Discussion

Mediated by UDP-sugars, P2Y14 plays an important role in immune responses and inflammation (Arase et al., 2009; Barrett et al., 2013; Breton and Brown, 2018; Ferreira et al., 2017; Müller et al., 2005; Sesma et al., 2012; Sesma et al., 2016), and possibly insulin resistance (Wang et al., 2008). Breton et al. found that kidney collecting duct intercalated cells present high levels of P2Y14, which is activated by UDP-Glc to promote neutrophil infiltration and renal inflammation (Breton and Brown, 2018). Exerting excessive P2Y14-mediated inflammatory reactions, high concentration of UDP-sugars was observed in extracellular tissue surrounding airway epithelial cells and lung secretions of cystic fibrosis patients (Ferreira et al., 2017; Müller et al., 2005; Sesma et al., 2016). UDP-Glc is also released from liver cells in obese states, possibly via hepatocellular apoptosis, leading to liver inflammation and insulin resistance (Wang et al., 2008). All these results indicate importance of UDP-sugar regulation of P2Y14 in pathological progresses.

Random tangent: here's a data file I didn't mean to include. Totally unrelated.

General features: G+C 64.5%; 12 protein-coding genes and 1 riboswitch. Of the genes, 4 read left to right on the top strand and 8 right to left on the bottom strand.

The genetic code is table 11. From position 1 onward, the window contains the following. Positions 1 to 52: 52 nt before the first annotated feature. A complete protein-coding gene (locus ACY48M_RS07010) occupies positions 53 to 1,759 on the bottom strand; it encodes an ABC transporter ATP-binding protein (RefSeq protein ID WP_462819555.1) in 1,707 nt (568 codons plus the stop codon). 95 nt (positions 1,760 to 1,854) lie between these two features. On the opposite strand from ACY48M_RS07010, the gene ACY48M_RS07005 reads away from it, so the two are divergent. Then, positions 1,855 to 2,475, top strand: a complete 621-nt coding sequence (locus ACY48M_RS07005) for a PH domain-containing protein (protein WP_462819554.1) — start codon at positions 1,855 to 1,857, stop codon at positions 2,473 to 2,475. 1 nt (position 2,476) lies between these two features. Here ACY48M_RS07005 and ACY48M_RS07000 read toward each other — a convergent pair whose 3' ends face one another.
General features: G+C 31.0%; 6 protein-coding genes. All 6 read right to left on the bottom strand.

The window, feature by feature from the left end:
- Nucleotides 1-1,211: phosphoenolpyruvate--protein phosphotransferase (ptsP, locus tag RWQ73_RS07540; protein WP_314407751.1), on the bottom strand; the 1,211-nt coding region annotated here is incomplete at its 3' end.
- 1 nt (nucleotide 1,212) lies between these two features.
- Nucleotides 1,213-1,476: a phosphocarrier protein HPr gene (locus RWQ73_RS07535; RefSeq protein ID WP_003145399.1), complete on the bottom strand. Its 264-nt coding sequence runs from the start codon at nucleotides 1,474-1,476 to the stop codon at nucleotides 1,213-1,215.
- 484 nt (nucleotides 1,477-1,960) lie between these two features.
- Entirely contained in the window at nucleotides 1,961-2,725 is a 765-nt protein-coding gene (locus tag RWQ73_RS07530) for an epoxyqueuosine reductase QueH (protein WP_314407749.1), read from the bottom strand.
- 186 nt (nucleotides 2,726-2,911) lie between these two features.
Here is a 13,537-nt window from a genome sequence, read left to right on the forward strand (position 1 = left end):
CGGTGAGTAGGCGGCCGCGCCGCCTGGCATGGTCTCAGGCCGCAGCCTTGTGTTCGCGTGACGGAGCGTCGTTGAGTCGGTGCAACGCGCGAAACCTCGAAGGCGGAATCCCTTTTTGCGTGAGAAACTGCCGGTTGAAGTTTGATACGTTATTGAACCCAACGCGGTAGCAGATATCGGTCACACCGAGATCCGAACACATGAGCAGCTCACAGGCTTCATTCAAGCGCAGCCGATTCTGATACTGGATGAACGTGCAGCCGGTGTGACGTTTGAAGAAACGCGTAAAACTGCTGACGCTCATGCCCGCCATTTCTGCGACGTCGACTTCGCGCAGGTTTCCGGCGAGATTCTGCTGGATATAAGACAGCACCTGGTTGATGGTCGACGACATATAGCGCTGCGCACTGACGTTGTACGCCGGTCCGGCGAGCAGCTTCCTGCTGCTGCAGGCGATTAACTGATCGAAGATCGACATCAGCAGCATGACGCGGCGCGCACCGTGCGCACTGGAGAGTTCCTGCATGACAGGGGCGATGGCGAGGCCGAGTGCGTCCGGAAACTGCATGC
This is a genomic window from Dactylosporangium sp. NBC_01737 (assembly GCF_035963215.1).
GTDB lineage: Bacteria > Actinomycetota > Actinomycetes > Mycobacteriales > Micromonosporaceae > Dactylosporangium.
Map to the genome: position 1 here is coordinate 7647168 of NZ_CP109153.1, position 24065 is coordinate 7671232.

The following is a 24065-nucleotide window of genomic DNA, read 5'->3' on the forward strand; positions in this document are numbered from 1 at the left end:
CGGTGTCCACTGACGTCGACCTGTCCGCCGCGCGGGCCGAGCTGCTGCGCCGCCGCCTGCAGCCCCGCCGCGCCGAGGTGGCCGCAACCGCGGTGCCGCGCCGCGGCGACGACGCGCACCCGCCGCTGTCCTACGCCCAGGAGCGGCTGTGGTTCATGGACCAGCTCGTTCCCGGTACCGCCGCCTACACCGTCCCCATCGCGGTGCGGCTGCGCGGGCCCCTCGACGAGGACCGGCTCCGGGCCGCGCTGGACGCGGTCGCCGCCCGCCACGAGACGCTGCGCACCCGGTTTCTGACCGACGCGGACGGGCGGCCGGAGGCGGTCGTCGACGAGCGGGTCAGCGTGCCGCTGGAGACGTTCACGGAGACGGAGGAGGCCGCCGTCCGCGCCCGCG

In this work, we built the molecular model of UDP-Glc-bound P2Y14 to answer the long-standing question of sugar nucleotide regulation of the purinergic receptor. Binding to an extracellular pocket involving TMs 2 and 7 (Figure 1), the UDP-Glc might serve as intramolecular ‘glue’ attaching to TM6 and TM7 to activate P2Y14 (Figure 2). The agonist-induced remarkable conformational changes of TM6 and TM7 are also reported for P2Y12 (Zhang et al., 2014a). Compared with the AZD1283-bound (antagonist-bound) P2Y12 structure (Zhang et al., 2014b), the extracellular part of TM6 in the 2MeSADP-bound (agonist-bound) P2Y12 structure shifts over 10 Å and TM7 over 5 Å toward the center of TM helix bundle (Zhang et al., 2014a). The close parallel of P2Y12 and P2Y14 in the agonist-induced conformational changes indicates a common ligand-induced activation mechanism shared by purinergic receptors. In addition, in the studies involving the other UDP-sugars, we also found that the interactions between sugar-moieties of agonists with TM7 (E2787.36) is determinant for UDP-sugars’ potencies (Figure 3).